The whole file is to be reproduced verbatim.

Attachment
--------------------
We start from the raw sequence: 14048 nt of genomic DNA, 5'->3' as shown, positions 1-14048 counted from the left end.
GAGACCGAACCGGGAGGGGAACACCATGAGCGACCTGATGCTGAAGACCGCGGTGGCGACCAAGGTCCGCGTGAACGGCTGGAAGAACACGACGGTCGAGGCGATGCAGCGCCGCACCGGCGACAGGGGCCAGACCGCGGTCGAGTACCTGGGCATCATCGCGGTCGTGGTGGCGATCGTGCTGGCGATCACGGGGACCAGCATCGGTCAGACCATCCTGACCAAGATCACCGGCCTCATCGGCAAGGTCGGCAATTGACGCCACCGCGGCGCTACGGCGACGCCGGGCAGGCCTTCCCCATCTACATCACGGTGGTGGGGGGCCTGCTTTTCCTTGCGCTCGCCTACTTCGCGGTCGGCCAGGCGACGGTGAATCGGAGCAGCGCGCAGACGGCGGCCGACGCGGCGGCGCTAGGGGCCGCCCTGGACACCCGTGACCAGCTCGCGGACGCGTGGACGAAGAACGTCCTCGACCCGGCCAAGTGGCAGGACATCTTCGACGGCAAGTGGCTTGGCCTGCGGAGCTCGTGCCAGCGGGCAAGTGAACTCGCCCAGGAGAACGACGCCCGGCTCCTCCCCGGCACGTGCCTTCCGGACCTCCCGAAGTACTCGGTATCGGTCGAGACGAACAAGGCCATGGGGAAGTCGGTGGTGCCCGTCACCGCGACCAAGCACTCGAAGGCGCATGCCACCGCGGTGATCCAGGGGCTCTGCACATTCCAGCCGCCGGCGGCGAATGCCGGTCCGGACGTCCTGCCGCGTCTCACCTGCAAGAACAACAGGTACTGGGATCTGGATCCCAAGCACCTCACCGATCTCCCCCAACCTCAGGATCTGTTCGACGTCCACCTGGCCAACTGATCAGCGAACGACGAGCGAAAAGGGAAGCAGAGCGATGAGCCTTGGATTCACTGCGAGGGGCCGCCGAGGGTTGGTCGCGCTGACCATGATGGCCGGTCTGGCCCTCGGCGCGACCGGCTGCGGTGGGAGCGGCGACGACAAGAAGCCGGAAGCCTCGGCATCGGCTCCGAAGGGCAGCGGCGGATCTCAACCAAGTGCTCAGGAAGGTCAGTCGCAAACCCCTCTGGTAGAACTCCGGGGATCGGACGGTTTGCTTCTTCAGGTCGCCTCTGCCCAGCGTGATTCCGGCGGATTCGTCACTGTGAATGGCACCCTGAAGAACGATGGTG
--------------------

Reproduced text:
We start from the raw sequence: 14048 nt of genomic DNA, 5'->3' as shown, positions 1-14048 counted from the left end.
GAGACCGAACCGGGAGGGGAACACCATGAGCGACCTGATGCTGAAGACCGCGGTGGCGACCAAGGTCCGCGTGAACGGCTGGAAGAACACGACGGTCGAGGCGATGCAGCGCCGCACCGGCGACAGGGGCCAGACCGCGGTCGAGTACCTGGGCATCATCGCGGTCGTGGTGGCGATCGTGCTGGCGATCACGGGGACCAGCATCGGTCAGACCATCCTGACCAAGATCACCGGCCTCATCGGCAAGGTCGGCAATTGACGCCACCGCGGCGCTACGGCGACGCCGGGCAGGCCTTCCCCATCTACATCACGGTGGTGGGGGGCCTGCTTTTCCTTGCGCTCGCCTACTTCGCGGTCGGCCAGGCGACGGTGAATCGGAGCAGCGCGCAGACGGCGGCCGACGCGGCGGCGCTAGGGGCCGCCCTGGACACCCGTGACCAGCTCGCGGACGCGTGGACGAAGAACGTCCTCGACCCGGCCAAGTGGCAGGACATCTTCGACGGCAAGTGGCTTGGCCTGCGGAGCTCGTGCCAGCGGGCAAGTGAACTCGCCCAGGAGAACGACGCCCGGCTCCTCCCCGGCACGTGCCTTCCGGACCTCCCGAAGTACTCGGTATCGGTCGAGACGAACAAGGCCATGGGGAAGTCGGTGGTGCCCGTCACCGCGACCAAGCACTCGAAGGCGCATGCCACCGCGGTGATCCAGGGGCTCTGCACATTCCAGCCGCCGGCGGCGAATGCCGGTCCGGACGTCCTGCCGCGTCTCACCTGCAAGAACAACAGGTACTGGGATCTGGATCCCAAGCACCTCACCGATCTCCCCCAACCTCAGGATCTGTTCGACGTCCACCTGGCCAACTGATCAGCGAACGACGAGCGAAAAGGGAAGCAGAGCGATGAGCCTTGGATTCACTGCGAGGGGCCGCCGAGGGTTGGTCGCGCTGACCATGATGGCCGGTCTGGCCCTCGGCGCGACCGGCTGCGGTGGGAGCGGCGACGACAAGAAGCCGGAAGCCTCGGCATCGGCTCCGAAGGGCAGCGGCGGATCTCAACCAAGTGCTCAGGAAGGTCAGTCGCAAACCCCTCTGGTAGAACTCCGGGGATCGGACGGTTTGCTTCTTCAGGTCGCCTCTGCCCAGCGTGATTCCGGCGGATTCGTCACTGTGAATGGCACCCTGAAGAACGATGGTG